DIGITAL WALDEN.
Resilient Strategies In The Digital Forest: A Pavilion Built With "As Found" Materials From The Zurich University Campus, By BA Design Students.

2020

On the 4th of July 1845, Henry David Thoreau (1817-1862) closed the door of his home behind himself and moved out in the forest for more than two years in a hut built with his own hands. He provided his individual needs independently with the only help of nature itself.
In these two years, he wrote "Walden", a reflection on simple living in a natural environment: a critique at the capitalistic society of his times, articulated on the meaning of work versus living in wildlife as a means to transcendental growth.
Almost two hundred years later, Walden remains one of the modern and post-modern times "arcadia" archetypes".

Based on this literary archetype, students will reflect on the meaning of freedom and the impact of digitalization on the future of work: the "digital forest" of our times. The course will focus on constructing a "hut" made of waste material found exclusively in the Zurich University Campus.

The current condition of work and independence goes far beyond the office and home, analogue and digital, work and leisure, as all these space and times categories are blurred and meshed one into another. The course will be therefore designed in week blocks that interweave all these conditions.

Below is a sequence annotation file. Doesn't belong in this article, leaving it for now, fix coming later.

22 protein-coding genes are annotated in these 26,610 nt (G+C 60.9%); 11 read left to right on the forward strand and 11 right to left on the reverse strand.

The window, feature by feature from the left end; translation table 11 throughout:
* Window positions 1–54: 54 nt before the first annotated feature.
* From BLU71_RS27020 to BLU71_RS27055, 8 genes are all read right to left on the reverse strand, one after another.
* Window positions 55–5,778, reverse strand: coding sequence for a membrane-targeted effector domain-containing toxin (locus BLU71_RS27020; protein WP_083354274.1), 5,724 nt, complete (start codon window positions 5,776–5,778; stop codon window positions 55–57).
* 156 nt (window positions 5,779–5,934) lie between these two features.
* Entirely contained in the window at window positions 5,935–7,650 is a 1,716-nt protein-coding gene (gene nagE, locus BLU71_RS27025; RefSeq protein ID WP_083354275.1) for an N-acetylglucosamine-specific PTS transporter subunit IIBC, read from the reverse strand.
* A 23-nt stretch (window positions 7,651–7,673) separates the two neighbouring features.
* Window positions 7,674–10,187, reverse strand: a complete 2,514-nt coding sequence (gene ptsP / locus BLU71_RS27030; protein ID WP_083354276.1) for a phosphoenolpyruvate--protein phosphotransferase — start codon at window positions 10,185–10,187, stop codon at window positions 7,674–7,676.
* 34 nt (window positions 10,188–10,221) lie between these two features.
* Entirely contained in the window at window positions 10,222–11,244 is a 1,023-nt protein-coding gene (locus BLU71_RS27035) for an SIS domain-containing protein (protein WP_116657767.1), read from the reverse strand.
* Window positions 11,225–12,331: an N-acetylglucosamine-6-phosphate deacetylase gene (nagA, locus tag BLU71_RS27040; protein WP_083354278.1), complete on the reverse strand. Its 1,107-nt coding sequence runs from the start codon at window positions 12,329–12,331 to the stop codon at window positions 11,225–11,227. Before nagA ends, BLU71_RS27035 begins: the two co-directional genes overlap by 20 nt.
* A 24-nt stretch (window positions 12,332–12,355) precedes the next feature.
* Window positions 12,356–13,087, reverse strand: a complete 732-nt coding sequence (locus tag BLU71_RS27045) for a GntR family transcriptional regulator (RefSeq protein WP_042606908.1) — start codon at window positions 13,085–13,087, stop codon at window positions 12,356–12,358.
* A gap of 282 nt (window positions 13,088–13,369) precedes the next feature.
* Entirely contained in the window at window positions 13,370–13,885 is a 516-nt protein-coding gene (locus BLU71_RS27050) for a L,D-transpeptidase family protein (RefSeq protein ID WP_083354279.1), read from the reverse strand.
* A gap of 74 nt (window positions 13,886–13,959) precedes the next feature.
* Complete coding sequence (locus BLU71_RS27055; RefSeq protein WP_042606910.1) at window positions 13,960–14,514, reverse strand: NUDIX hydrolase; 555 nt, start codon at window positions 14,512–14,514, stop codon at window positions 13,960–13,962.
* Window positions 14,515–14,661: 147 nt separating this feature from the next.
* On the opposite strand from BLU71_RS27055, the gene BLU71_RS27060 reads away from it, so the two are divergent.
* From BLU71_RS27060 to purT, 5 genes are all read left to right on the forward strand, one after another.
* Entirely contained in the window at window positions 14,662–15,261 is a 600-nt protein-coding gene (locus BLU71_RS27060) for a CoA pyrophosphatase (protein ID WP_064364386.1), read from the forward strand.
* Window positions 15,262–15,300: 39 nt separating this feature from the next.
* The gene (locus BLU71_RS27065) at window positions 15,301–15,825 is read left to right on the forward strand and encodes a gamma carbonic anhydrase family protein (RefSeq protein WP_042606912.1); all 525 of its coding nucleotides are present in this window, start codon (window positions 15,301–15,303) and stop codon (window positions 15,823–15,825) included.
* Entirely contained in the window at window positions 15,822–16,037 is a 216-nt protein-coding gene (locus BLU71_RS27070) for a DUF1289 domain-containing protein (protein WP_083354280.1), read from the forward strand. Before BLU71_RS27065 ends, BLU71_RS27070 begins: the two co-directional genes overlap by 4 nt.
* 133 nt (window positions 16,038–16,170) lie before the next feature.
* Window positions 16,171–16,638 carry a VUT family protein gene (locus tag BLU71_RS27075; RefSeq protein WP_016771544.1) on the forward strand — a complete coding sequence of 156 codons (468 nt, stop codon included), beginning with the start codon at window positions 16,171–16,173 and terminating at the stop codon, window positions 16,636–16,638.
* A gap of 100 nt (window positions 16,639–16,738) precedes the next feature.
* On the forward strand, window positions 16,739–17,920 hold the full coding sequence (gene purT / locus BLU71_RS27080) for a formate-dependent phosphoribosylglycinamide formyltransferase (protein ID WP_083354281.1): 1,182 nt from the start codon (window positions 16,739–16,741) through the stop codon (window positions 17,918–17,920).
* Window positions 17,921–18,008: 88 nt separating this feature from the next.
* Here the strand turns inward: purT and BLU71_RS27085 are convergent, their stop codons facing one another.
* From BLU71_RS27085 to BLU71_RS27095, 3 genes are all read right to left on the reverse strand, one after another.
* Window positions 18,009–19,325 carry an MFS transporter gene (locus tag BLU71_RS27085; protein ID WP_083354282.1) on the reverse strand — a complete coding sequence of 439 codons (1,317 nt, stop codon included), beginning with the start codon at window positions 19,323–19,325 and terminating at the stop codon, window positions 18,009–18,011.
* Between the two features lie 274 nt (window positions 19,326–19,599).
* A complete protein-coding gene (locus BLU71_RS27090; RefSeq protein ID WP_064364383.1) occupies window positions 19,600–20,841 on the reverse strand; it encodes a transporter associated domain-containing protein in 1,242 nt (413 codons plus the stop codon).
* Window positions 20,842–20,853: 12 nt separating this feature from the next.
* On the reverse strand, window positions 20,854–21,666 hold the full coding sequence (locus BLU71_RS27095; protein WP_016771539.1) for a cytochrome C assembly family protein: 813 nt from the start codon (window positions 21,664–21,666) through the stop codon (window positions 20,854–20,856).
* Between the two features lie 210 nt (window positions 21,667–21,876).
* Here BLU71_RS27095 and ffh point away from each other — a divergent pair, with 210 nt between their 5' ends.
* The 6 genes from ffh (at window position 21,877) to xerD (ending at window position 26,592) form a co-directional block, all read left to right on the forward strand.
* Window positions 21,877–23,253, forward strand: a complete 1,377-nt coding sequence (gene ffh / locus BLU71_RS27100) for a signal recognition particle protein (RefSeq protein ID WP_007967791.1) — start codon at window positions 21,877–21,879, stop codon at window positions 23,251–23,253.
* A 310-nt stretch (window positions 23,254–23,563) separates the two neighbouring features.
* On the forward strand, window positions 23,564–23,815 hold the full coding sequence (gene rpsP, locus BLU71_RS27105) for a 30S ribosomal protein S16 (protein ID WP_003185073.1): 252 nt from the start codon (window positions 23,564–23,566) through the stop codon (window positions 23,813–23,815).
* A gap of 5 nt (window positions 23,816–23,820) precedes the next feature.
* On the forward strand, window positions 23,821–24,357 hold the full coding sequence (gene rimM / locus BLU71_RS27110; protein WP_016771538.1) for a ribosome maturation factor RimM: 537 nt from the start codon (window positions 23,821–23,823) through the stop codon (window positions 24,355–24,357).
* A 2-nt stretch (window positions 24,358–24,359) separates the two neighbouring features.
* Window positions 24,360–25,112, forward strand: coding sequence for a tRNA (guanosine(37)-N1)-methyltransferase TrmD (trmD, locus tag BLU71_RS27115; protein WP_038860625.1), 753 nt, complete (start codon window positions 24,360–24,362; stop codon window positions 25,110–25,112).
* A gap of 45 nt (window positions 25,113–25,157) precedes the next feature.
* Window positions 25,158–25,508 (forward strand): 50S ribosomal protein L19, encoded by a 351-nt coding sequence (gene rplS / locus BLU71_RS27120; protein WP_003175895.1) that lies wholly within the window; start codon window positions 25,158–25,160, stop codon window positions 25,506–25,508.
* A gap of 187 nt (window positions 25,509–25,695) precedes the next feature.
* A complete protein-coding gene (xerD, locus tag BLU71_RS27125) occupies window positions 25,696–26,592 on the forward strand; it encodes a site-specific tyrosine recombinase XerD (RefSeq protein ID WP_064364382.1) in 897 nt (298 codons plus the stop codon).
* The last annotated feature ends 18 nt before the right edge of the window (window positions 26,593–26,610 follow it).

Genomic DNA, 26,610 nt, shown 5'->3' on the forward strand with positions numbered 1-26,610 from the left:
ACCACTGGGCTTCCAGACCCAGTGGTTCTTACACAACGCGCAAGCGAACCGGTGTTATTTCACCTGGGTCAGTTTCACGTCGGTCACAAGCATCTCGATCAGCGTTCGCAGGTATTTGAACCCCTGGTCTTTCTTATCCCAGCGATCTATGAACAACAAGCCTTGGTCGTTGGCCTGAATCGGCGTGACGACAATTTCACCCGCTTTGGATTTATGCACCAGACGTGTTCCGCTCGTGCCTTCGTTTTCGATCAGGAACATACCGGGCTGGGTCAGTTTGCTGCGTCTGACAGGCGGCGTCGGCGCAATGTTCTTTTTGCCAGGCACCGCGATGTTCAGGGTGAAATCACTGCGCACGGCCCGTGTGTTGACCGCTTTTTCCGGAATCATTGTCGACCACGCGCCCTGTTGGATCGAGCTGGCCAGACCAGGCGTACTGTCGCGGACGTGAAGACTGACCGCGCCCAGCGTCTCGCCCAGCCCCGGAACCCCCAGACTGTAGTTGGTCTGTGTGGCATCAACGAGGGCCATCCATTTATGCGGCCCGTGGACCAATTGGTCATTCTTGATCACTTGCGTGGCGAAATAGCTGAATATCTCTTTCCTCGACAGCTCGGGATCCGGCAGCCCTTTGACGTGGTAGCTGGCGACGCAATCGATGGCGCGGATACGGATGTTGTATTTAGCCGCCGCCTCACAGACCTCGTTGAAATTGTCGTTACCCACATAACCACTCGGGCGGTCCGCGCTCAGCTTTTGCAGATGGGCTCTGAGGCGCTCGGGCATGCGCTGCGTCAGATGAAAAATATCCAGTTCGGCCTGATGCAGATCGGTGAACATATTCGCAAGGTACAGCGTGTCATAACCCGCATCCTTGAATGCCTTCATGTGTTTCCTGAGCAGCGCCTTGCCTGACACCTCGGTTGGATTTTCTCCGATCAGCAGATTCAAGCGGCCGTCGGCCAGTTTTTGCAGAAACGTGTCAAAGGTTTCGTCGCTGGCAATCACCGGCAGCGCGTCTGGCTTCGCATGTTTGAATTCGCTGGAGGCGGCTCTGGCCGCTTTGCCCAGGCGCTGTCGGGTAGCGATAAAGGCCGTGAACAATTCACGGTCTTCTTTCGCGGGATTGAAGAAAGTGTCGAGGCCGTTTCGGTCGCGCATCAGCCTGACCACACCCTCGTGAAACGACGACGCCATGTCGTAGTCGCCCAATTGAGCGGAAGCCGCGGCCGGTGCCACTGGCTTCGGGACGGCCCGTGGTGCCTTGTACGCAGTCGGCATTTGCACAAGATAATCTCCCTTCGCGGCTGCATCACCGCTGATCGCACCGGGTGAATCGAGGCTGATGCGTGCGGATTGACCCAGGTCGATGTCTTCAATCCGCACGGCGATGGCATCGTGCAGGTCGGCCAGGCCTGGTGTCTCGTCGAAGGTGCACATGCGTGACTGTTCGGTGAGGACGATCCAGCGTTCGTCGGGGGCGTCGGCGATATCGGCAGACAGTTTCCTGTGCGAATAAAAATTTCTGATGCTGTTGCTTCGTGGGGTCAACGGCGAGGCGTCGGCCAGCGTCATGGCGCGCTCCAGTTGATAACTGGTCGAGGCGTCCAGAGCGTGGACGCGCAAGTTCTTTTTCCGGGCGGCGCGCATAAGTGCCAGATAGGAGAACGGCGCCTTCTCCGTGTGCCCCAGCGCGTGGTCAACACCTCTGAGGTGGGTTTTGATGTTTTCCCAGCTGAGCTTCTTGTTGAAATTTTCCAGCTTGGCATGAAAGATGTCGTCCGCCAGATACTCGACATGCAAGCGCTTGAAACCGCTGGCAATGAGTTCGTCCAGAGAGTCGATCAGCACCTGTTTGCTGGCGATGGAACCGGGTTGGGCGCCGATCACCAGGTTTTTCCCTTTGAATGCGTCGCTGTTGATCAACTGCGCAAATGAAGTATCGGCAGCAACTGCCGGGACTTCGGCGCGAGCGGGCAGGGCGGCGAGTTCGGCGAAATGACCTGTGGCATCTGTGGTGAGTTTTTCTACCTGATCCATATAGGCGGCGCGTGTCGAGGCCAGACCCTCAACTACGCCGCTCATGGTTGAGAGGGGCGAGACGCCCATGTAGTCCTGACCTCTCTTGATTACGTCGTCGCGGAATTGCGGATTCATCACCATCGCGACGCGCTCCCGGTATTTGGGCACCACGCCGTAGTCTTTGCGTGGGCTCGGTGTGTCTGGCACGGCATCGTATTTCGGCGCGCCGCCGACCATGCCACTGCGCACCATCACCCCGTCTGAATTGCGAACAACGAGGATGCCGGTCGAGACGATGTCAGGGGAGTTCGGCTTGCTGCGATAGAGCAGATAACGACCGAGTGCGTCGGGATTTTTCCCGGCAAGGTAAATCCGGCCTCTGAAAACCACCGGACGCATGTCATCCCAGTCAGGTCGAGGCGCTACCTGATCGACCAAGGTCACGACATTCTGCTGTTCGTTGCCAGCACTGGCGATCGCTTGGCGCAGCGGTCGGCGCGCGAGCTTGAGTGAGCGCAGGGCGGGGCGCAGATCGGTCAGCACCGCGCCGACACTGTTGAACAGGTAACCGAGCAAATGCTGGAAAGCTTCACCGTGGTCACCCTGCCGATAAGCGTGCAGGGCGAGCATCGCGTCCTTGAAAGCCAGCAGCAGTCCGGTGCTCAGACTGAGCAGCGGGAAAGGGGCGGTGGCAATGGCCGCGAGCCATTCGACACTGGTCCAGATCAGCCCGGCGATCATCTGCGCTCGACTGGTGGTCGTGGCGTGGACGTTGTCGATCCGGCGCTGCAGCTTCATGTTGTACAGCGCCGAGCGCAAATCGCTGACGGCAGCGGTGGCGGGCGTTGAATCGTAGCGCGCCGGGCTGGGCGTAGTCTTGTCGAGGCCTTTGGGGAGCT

The first week will be focused on the concept development and planning of the hut made out of material discarded at Toni Areal.
The second week will be spent in Cima Norma, Ticino, in direct contact with the forest, and different construction structures will be tested with material discarded by the forest.
In the third week, the knowledge gained in the forest will be applied to the development of the hut in Zurich University Campus.
In the fourth week, the hut will be finalized and installed on the campus ramp.

Students will work in teams to design and construct a digital and analogue space, using discarded materials and movements body tracking technologies as a practical and theoretical reflection on the individual's resiliency and their communities in the "digital forest" of our times.